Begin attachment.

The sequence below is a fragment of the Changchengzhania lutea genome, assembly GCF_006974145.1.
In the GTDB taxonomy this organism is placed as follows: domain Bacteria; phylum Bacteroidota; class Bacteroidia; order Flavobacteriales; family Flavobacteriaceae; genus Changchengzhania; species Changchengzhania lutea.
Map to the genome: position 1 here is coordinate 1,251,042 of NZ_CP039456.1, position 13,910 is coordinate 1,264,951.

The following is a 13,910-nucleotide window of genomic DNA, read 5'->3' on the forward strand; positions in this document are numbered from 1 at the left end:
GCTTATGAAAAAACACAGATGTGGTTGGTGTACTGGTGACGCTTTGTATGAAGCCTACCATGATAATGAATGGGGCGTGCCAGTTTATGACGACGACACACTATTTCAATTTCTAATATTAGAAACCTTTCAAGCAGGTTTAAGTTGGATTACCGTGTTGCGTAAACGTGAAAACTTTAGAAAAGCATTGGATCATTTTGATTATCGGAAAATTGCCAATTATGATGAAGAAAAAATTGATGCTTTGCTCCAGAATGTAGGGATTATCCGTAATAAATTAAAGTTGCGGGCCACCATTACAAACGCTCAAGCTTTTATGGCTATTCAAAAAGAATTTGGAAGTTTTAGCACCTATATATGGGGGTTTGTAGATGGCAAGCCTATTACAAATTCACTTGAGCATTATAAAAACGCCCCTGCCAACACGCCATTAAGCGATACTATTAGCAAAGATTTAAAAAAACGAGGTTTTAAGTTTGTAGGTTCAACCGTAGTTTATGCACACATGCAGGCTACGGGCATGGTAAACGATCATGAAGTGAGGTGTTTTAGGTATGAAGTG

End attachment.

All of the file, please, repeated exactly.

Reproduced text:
The sequence below is a fragment of the Changchengzhania lutea genome, assembly GCF_006974145.1.
In the GTDB taxonomy this organism is placed as follows: domain Bacteria; phylum Bacteroidota; class Bacteroidia; order Flavobacteriales; family Flavobacteriaceae; genus Changchengzhania; species Changchengzhania lutea.
Map to the genome: position 1 here is coordinate 1,251,042 of NZ_CP039456.1, position 13,910 is coordinate 1,264,951.

The following is a 13,910-nucleotide window of genomic DNA, read 5'->3' on the forward strand; positions in this document are numbered from 1 at the left end:
GCTTATGAAAAAACACAGATGTGGTTGGTGTACTGGTGACGCTTTGTATGAAGCCTACCATGATAATGAATGGGGCGTGCCAGTTTATGACGACGACACACTATTTCAATTTCTAATATTAGAAACCTTTCAAGCAGGTTTAAGTTGGATTACCGTGTTGCGTAAACGTGAAAACTTTAGAAAAGCATTGGATCATTTTGATTATCGGAAAATTGCCAATTATGATGAAGAAAAAATTGATGCTTTGCTCCAGAATGTAGGGATTATCCGTAATAAATTAAAGTTGCGGGCCACCATTACAAACGCTCAAGCTTTTATGGCTATTCAAAAAGAATTTGGAAGTTTTAGCACCTATATATGGGGGTTTGTAGATGGCAAGCCTATTACAAATTCACTTGAGCATTATAAAAACGCCCCTGCCAACACGCCATTAAGCGATACTATTAGCAAAGATTTAAAAAAACGAGGTTTTAAGTTTGTAGGTTCAACCGTAGTTTATGCACACATGCAGGCTACGGGCATGGTAAACGATCATGAAGTGAGGTGTTTTAGGTATGAAGTG